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“My past lives as an animal and other beings rise up before me.” These are the words on the very first frame of Uncle Boonmee Who Can Recall His Past Lives. The pleasant surprise in this “Joe” Apichatpong Weerasethakul film (which features everything from Chewbacca-looking ghost monkeys to a lascivious catfish) is the fact that simply being mindful of those very words can help with the process of understanding it. But is this work literally about the Buddhist concept of reincarnation as its title might lead you to believe? Or is Joe having a little fun at our expense by throwing at us a playful mishmash of magical realism? The truth is that not even Apichatpong himself may have the answer.

Because the film is centered on a protagonist who is dying of kidney failure, the theme of death permeates its atmosphere. Yet the film avoids giving us the usual mournful drama associated with dying and instead offers exhilarating glimpses into what can only be described as the cycle of life and death. As Boonmee prepares for his death, he is led by the ghost of his dead wife and accompanied by his sister-in-law and nephew on a trip to a cave. In an extraordinary sequence shot by a handheld camera, Apichatpong takes the four characters and the audience on a journey into what may be the collective unconscious. Boonmee himself describes the cave as a womb, and the womb turns out not only to incubate human beings but all other life forms as well.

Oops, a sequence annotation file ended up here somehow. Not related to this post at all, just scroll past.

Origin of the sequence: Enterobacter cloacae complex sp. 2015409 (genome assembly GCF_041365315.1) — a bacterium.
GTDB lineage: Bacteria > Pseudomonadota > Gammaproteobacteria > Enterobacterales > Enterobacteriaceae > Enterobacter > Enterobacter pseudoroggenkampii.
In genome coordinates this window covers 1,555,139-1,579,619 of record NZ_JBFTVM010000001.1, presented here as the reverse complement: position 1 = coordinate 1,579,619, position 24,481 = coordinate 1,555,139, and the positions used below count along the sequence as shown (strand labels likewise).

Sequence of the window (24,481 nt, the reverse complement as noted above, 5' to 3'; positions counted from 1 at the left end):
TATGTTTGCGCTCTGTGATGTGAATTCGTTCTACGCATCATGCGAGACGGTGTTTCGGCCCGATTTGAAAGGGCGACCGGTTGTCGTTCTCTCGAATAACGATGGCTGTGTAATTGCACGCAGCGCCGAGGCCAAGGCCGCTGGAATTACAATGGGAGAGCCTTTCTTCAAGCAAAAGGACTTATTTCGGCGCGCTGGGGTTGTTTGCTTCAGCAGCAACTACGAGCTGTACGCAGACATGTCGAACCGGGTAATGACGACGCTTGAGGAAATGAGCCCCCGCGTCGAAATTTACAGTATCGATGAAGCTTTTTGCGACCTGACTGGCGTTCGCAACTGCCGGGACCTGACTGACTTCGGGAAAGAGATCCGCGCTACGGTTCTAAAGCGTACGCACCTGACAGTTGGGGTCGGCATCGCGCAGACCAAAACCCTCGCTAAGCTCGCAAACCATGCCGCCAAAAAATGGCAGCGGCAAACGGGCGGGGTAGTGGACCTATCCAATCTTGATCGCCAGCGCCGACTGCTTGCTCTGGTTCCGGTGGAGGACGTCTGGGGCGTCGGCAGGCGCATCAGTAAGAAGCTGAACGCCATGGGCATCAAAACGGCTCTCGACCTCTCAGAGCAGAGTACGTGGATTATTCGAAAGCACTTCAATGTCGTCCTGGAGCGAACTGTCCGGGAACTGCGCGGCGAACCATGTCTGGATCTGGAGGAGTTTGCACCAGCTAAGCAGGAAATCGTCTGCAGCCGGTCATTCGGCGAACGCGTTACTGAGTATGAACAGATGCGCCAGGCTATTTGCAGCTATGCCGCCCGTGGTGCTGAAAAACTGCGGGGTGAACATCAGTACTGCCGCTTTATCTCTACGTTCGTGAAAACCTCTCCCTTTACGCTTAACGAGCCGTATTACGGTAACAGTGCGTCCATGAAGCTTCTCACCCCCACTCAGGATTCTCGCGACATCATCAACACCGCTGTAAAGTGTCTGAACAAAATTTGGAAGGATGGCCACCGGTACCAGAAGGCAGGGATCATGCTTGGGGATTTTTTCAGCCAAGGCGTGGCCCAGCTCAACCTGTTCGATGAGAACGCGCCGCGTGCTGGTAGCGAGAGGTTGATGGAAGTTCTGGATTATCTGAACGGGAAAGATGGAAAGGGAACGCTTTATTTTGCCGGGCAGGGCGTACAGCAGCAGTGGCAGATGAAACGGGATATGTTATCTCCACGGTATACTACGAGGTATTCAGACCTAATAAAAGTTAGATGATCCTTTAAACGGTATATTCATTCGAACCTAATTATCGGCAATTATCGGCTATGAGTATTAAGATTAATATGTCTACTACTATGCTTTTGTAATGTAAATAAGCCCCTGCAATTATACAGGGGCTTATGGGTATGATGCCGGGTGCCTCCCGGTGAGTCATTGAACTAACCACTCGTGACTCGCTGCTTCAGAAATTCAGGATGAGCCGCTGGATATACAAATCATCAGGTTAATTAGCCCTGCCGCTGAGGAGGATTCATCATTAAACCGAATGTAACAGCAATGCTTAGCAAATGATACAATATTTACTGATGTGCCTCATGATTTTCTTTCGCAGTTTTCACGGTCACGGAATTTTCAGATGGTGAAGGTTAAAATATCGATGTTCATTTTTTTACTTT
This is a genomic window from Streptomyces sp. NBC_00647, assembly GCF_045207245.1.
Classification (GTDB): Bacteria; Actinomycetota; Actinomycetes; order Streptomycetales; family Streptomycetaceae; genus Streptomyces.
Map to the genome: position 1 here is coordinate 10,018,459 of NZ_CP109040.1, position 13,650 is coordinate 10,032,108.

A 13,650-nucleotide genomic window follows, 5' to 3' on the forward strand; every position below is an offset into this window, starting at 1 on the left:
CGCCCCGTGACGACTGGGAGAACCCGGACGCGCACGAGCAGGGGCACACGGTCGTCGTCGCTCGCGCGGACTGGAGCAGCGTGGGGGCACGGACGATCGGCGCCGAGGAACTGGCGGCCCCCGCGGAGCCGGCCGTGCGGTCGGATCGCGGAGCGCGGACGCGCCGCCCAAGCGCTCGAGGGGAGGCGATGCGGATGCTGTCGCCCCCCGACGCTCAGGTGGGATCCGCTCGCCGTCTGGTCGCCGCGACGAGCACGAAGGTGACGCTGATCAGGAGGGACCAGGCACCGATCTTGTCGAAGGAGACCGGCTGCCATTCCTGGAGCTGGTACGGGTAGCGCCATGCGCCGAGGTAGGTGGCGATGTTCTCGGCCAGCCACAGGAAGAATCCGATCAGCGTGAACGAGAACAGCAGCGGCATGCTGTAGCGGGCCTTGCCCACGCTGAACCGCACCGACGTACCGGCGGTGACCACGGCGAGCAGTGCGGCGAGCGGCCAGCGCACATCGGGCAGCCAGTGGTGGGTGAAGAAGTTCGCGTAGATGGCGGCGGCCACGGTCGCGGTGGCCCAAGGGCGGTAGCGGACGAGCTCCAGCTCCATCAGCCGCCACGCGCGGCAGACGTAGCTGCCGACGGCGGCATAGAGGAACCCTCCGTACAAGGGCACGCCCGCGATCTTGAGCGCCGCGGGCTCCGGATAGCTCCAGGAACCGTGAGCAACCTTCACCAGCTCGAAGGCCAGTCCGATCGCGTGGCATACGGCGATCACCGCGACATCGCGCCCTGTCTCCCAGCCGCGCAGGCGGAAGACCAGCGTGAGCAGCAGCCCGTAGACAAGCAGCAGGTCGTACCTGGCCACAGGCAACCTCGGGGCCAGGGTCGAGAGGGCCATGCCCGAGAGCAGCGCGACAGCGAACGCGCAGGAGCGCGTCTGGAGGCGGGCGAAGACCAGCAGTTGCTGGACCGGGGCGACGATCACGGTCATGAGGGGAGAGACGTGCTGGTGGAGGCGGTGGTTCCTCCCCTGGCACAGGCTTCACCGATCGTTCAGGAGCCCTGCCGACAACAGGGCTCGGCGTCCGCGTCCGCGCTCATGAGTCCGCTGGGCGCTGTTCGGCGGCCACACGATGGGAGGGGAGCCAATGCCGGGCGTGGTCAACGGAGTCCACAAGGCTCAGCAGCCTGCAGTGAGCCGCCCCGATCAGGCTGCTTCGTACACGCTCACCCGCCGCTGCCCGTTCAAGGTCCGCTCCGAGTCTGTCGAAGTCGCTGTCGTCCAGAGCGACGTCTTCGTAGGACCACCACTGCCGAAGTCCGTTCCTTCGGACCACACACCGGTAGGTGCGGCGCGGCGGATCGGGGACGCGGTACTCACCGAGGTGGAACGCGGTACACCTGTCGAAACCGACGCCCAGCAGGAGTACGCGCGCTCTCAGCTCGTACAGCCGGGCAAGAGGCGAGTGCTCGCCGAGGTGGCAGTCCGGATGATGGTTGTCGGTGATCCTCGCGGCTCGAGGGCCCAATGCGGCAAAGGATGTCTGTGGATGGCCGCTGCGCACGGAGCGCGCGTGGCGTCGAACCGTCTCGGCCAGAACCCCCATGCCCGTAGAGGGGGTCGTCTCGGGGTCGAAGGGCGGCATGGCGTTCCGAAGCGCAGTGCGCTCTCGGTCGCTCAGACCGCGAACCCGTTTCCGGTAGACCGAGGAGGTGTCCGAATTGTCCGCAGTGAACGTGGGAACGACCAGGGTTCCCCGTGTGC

As in all of his other works — especially Tropical Malady — Apichatpong infuses this film with his musings on the relationship between nature and human beings. If cinema is a mystical art form which at its finest can provide the guiding myths once given to us by religion and folklore, then Joe remains one of its most enchanting shamans.